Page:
Kong joined the UCF faculty in the fall of 2007. He is originally from Hong Kong. He completed his Bachelor of Science in Speech and Hearing Sciences at the University of Hong Kong. He stayed at the University of Hong Kong to earn his doctorate in the areas of aphasiology and adult neurogenic communication disorders. Prior to moving to the United States, he worked as the department head of the Speech Therapy Unit at the Hong Kong Society for the Deaf and served as the vice chairperson for the Hong Kong Association of Speech Therapists.
Brain Disorder Among ChineseSocialTwist Tell-a-Friend

Aphasia


What is aphasia?

Aphasia is a disorder that results from damage to portions of the brain that are responsible for language. For most people, these are areas on the left side (hemisphere) of the brain. Aphasia usually occurs suddenly, often as the result of a stroke or head injury, but it may also develop slowly, as in the case of a brain tumor, an infection, or dementia. The disorder impairs the expression and understanding of language as well as reading and writing. Aphasia may co-occur with speech disorders such as dysarthria or apraxia of speech, which also result from brain damage.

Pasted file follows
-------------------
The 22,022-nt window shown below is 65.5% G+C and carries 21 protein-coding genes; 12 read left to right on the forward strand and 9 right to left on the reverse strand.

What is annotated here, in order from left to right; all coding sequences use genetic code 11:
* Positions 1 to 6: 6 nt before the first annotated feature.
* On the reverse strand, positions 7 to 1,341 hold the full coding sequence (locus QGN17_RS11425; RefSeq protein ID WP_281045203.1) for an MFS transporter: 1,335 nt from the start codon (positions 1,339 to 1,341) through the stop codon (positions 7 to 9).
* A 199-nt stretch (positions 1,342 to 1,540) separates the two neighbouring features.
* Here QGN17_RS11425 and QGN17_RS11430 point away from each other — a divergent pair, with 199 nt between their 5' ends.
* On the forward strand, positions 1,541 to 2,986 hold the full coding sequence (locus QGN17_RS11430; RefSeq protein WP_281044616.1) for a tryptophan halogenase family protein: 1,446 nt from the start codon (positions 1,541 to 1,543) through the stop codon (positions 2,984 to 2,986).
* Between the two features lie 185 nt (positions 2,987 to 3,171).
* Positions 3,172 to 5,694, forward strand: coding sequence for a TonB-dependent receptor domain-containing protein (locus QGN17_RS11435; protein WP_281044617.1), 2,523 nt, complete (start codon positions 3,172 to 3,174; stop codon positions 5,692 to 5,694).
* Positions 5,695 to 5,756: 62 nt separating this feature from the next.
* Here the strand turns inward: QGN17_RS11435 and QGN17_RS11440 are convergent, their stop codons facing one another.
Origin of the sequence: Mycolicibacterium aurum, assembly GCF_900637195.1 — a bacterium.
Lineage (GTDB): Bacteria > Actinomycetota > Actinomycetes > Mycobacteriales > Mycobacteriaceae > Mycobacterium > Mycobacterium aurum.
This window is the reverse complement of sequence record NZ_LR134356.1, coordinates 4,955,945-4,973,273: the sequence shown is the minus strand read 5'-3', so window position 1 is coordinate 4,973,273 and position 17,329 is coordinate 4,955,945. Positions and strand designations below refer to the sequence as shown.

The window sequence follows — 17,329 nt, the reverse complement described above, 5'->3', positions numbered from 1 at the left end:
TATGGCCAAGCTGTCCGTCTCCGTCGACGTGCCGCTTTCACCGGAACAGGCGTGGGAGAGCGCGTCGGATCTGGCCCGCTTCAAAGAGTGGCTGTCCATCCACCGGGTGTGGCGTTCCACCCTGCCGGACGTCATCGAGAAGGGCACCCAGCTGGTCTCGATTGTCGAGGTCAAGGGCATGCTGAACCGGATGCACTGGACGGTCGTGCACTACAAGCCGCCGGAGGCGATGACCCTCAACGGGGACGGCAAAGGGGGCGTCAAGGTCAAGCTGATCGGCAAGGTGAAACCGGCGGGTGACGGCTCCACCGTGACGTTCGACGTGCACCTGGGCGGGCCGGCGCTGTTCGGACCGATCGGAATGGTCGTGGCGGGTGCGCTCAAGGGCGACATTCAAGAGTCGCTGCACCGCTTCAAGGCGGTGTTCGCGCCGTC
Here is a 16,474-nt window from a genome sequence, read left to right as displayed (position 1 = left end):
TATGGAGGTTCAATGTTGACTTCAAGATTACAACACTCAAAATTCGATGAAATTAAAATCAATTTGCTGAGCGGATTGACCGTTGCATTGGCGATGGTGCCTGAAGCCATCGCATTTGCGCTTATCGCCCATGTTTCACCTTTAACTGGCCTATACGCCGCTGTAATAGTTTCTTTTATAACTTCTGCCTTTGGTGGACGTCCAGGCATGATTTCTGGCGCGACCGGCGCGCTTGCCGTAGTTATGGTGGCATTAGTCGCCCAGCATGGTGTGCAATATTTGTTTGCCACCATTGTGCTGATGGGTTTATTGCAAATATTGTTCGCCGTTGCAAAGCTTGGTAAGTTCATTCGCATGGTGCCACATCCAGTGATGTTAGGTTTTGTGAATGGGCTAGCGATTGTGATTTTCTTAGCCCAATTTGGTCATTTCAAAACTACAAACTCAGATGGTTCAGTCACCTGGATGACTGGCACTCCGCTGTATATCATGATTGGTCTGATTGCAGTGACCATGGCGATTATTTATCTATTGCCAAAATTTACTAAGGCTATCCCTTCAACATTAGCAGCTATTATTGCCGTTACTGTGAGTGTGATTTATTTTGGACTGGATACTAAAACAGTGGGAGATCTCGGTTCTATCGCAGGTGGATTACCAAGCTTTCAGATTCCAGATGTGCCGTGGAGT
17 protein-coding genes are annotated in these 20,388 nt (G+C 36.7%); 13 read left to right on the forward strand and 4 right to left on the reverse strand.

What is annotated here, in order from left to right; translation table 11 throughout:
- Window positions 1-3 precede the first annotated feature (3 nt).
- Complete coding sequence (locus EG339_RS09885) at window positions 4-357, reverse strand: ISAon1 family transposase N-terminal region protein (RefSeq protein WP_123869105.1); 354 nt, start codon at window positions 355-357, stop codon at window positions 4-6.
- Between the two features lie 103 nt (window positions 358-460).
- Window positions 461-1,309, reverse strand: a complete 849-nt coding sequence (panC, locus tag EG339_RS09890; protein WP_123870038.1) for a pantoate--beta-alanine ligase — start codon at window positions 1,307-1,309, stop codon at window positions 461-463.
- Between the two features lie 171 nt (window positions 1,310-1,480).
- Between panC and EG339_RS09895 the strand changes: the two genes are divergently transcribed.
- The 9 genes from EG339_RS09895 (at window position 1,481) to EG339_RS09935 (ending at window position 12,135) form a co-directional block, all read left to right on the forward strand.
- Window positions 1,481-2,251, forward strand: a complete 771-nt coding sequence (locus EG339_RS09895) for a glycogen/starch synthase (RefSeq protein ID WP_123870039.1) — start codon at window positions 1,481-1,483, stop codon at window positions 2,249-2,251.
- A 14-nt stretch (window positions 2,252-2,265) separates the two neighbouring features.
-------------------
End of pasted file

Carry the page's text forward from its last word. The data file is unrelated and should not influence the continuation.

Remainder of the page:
Who has aphasia?

Anyone can acquire aphasia, including children, but most people who have aphasia are middle-aged or older. Men and women are equally affected. According to the National Aphasia Association, approximately 80,000 individuals acquire aphasia each year from strokes. About one million people in the United States currently have aphasia.

What causes aphasia?

Aphasia is caused by damage to one or more of the language areas of the brain. Many times, the cause of the brain injury is a stroke. A stroke occurs when blood is unable to reach a part of the brain. Brain cells die when they do not receive their normal supply of blood, which carries oxygen and important nutrients. Other causes of brain injury are severe blows to the head, brain tumors, brain infections, and other conditions that affect the brain.
Aphasia
http://www.medicinenet.com/aphasia/page2.htm
AphasiaSocialTwist Tell-a-Friend

FREE APHASIA / STROKE GROUP


ICD - CENTER FOR SPEECH/LANGUAGE,
LEARNING and HEARING
and the
INTERNATIONAL APHASIA MOVEMENT
SPONSOR THE
FREE APHASIA / STROKE GROUP
TUESDAY, AUGUST 16, 2011
AND EVERY TUESDAY
5 PM - 7PM
Dr. Dorothy Ross will conduct aDiscussion Group that deals with Aphasia and Stroke and many other topics that are important to Survivors and Co-Survivors
                   In the Cafeteria
The address of ICD is:
340 East 24th Street
New York, NY, 10010
ANY QUESTIONS OR CONCERNS CONTACT:
Dr. Dorothy Ross at 347-247-5245
                             or Harvey Alter at 212-217-2610
                    or email us at aphasiamovement@aol.com
MEETS EVERY TUESDAY NIGHT
ALL PROGRAMS ARE FREE
CO-SURVIVORS ARE ALWAYS WECOME.
FREE APHASIA / STROKE GROUPSocialTwist Tell-a-Friend